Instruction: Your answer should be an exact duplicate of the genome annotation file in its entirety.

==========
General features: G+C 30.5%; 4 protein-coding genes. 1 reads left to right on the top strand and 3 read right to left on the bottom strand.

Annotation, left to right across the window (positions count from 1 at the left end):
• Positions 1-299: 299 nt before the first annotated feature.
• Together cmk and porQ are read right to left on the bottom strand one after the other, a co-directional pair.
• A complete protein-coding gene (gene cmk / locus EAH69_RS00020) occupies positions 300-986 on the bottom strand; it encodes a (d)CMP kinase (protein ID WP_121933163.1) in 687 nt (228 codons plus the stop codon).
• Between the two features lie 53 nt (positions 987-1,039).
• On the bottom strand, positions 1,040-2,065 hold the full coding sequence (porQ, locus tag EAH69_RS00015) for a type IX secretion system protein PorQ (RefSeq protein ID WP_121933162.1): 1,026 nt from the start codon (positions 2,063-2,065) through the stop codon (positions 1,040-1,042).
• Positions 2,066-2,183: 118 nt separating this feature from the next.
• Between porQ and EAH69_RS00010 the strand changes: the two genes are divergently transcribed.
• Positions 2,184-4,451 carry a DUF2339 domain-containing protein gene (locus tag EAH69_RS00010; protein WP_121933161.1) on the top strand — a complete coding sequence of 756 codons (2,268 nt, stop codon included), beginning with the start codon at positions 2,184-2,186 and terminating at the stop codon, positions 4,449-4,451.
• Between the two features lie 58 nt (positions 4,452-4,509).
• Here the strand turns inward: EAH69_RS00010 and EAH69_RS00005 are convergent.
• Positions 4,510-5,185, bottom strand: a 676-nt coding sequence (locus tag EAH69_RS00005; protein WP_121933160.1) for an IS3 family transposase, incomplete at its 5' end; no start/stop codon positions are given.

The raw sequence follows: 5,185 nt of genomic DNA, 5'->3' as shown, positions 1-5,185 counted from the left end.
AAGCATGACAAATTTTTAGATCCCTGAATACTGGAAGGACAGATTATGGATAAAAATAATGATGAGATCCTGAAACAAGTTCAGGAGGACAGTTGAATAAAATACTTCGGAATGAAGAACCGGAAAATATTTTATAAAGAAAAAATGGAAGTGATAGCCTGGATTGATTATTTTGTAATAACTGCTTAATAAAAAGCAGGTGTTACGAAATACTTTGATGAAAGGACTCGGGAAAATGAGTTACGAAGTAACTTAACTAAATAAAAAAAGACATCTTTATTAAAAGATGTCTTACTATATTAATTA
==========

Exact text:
General features: G+C 30.5%; 4 protein-coding genes. 1 reads left to right on the top strand and 3 read right to left on the bottom strand.

Annotation, left to right across the window (positions count from 1 at the left end):
• Positions 1-299: 299 nt before the first annotated feature.
• Together cmk and porQ are read right to left on the bottom strand one after the other, a co-directional pair.
• A complete protein-coding gene (gene cmk / locus EAH69_RS00020) occupies positions 300-986 on the bottom strand; it encodes a (d)CMP kinase (protein ID WP_121933163.1) in 687 nt (228 codons plus the stop codon).
• Between the two features lie 53 nt (positions 987-1,039).
• On the bottom strand, positions 1,040-2,065 hold the full coding sequence (porQ, locus tag EAH69_RS00015) for a type IX secretion system protein PorQ (RefSeq protein ID WP_121933162.1): 1,026 nt from the start codon (positions 2,063-2,065) through the stop codon (positions 1,040-1,042).
• Positions 2,066-2,183: 118 nt separating this feature from the next.
• Between porQ and EAH69_RS00010 the strand changes: the two genes are divergently transcribed.
• Positions 2,184-4,451 carry a DUF2339 domain-containing protein gene (locus tag EAH69_RS00010; protein WP_121933161.1) on the top strand — a complete coding sequence of 756 codons (2,268 nt, stop codon included), beginning with the start codon at positions 2,184-2,186 and terminating at the stop codon, positions 4,449-4,451.
• Between the two features lie 58 nt (positions 4,452-4,509).
• Here the strand turns inward: EAH69_RS00010 and EAH69_RS00005 are convergent.
• Positions 4,510-5,185, bottom strand: a 676-nt coding sequence (locus tag EAH69_RS00005; protein WP_121933160.1) for an IS3 family transposase, incomplete at its 5' end; no start/stop codon positions are given.

The raw sequence follows: 5,185 nt of genomic DNA, 5'->3' as shown, positions 1-5,185 counted from the left end.
AAGCATGACAAATTTTTAGATCCCTGAATACTGGAAGGACAGATTATGGATAAAAATAATGATGAGATCCTGAAACAAGTTCAGGAGGACAGTTGAATAAAATACTTCGGAATGAAGAACCGGAAAATATTTTATAAAGAAAAAATGGAAGTGATAGCCTGGATTGATTATTTTGTAATAACTGCTTAATAAAAAGCAGGTGTTACGAAATACTTTGATGAAAGGACTCGGGAAAATGAGTTACGAAGTAACTTAACTAAATAAAAAAAGACATCTTTATTAAAAGATGTCTTACTATATTAATTA